After 1937, the Hughes Court continued to uphold economic regulations, with McReynolds and Butler often being the lone dissenters.The liberal bloc was strengthened even further in 1940, when Butler was succeeded by another Roosevelt appointee,Frank Murphy.In the case ofUnited States v. Carolene Products Co., Justice Stone's majority opinion articulated a broad theory of deference to economic regulations.Carolene Productsestablished that the Supreme Court would conduct a "rational basis review" of economic regulations, meaning that the Court would only strike down a regulation if legislators lacked a "rational basis" for passing the regulation. The Supreme Court showed that it would defer to state legislators in the cases ofMadden v. KentuckyandOlsen v. Nebraska.Hughes joined the majority in another case,United States v. Darby Lumber Co., which upheld theFair Labor Standards Act of 1938.
The Hughes Court also faced several civil rights cases. Hughes wrote the majority opinion inMissouri ex rel. Gaines v. Canada, which required the state of Missouri to either integrate its law school or establish a separate law school for African-Americans.He joined and helped arrange unanimous support for Black's majority opinion inChambers v. Florida, which overturned the conviction of a defendant who had been coerced into confessing a crime.In the 1940 case ofMinersville School District v. Gobitis, Hughes joined the majority decision, which held that public schools could require students to salute theAmerican flagdespite the students' religious objections to these practices.
Hughes began to consider retiring in 1940, partly due to the declining health of his wife. In June 1941, he informed Roosevelt of his impending retirement.Hughes suggested that Roosevelt elevate Stone to the position of Chief Justice, a suggestion that Roosevelt accepted.Hughes retired in 1941, and Stone was confirmed as the new Chief Justice, beginning theStone Court.Retirement and deathHughes's gravesite
During his retirement, Hughes generally refrained from re-entering public life or giving advice on public policy, but he agreed to review theUnited Nations Charterfor Secretary of StateCordell Hull,and recommended that PresidentHarry S. TrumanappointFred M. Vinsonas Chief Justice after the death of Stone. He lived in New York City with his wife, Antoinette, until she died in December 1945.On August 27, 1948, at the age of 86, Hughes died in what is now the Tiffany Cottage of theWianno ClubinOsterville, Massachusetts. When he died, Hughes was the last living Justice to have served on theWhite Court.[d]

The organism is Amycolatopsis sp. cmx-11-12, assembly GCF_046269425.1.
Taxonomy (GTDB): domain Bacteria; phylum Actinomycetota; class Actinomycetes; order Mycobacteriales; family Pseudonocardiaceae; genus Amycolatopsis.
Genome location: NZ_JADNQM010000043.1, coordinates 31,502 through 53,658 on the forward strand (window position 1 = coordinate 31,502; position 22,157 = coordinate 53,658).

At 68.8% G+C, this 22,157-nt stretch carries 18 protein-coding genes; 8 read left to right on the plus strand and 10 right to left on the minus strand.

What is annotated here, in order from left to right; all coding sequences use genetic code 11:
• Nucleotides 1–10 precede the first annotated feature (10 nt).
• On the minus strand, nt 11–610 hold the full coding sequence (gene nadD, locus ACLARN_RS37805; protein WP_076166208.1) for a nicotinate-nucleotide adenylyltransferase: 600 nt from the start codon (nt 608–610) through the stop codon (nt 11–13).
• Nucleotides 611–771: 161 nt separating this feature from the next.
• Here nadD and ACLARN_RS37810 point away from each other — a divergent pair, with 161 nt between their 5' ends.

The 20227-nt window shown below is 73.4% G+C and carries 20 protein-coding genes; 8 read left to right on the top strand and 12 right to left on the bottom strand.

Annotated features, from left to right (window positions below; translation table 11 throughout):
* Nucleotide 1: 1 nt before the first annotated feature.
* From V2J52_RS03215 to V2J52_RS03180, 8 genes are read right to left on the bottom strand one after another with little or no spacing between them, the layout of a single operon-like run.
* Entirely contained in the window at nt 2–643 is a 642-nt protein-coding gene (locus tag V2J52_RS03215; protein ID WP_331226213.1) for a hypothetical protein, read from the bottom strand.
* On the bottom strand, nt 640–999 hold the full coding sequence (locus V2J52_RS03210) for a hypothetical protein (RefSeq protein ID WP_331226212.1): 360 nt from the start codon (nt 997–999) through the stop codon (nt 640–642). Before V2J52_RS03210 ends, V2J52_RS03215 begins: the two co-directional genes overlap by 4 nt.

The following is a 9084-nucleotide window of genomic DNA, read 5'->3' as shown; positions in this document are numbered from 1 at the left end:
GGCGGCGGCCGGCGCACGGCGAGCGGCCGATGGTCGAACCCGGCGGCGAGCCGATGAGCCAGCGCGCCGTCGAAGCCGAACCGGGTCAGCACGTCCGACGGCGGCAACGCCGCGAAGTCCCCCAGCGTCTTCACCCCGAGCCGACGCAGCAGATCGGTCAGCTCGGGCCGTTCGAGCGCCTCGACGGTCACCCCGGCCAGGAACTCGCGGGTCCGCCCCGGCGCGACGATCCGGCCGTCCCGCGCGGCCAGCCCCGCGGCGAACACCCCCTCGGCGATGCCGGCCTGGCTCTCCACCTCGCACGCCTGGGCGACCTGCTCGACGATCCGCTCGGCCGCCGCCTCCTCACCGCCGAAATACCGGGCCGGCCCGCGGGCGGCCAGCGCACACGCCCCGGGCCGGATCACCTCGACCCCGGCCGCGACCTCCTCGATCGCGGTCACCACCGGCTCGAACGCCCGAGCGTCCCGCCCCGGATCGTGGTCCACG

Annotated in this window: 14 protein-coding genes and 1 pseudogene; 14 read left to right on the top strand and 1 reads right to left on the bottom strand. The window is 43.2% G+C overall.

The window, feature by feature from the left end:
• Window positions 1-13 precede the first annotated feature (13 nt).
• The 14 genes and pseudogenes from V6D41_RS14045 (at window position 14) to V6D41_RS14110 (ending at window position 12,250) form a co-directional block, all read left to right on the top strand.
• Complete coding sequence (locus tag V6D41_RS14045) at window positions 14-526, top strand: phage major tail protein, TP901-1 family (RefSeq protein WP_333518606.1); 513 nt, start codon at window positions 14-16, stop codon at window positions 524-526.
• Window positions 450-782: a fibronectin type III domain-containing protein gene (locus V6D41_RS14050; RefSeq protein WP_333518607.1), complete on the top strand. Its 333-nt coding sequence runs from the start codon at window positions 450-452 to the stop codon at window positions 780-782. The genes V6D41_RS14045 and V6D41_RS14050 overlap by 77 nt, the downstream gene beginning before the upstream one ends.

He is interred atWoodlawn Cemeteryinthe Bronx, New York City.Legacy
In the evaluation of historianDexter Perkins, in domestic politics:Hughes was a happy mixture of the liberal and the conservative. He was wise enough to know that you cannot preserve a social order unless you eradicate its abuses, and so he was never astand-patter. On the other side he could see that change carried perils as well as promises. Sometimes he stood out against these perils. He was not always wise, it is true. We do not have to agree with him in everything. But he stands a noble and constructive figure in American life.
In the consensus view of scholars, Hughes as a diplomat was:an outstanding Secretary of State. He possessed a clear vision of America's position in the new international system. The United States would be a world leader, not only in terms of its ability to provide material progress, but also by its advocacy of diplomacy and arbitration over military force. Hughes was fully committed to the supremacy of negotiation and the maintenance of American foreign policy. This quality was combined with an ability to maintain a clear sense of the larger goals of American diplomacy.... He was able to maintain control over US foreign policy and take the country into a new role as a world power.
Hughes has been honored in a variety of ways, including in the names of several schools, rooms, and events. Other things named for Hughes include theHughes RangeinAntarctica. On April 11, 1962, the 100th anniversary of Hughes's birth, the U.S. Post Office issued acommemorative stampin his honor.TheCharles Evans Hughes House, now theBurmeseambassador's residence, inWashington, D.C., was declared aNational Historic Landmarkin 1972.
JudgeLearned Handonce observed that Hughes was the greatest lawyer he had ever known, "except that his son (Charles Evans Hughes Jr.) was even greater."
Charles Evans Hughes Signed Letter PSA DNA US Supreme Court Chief Justice
Chief Justice Charles Evans Hughes TYPED LETTER SIGNED. LIFETIME COA. 1920
1906 Charles Evans Hughes for Governor Reception Ticket PSA Utica, New York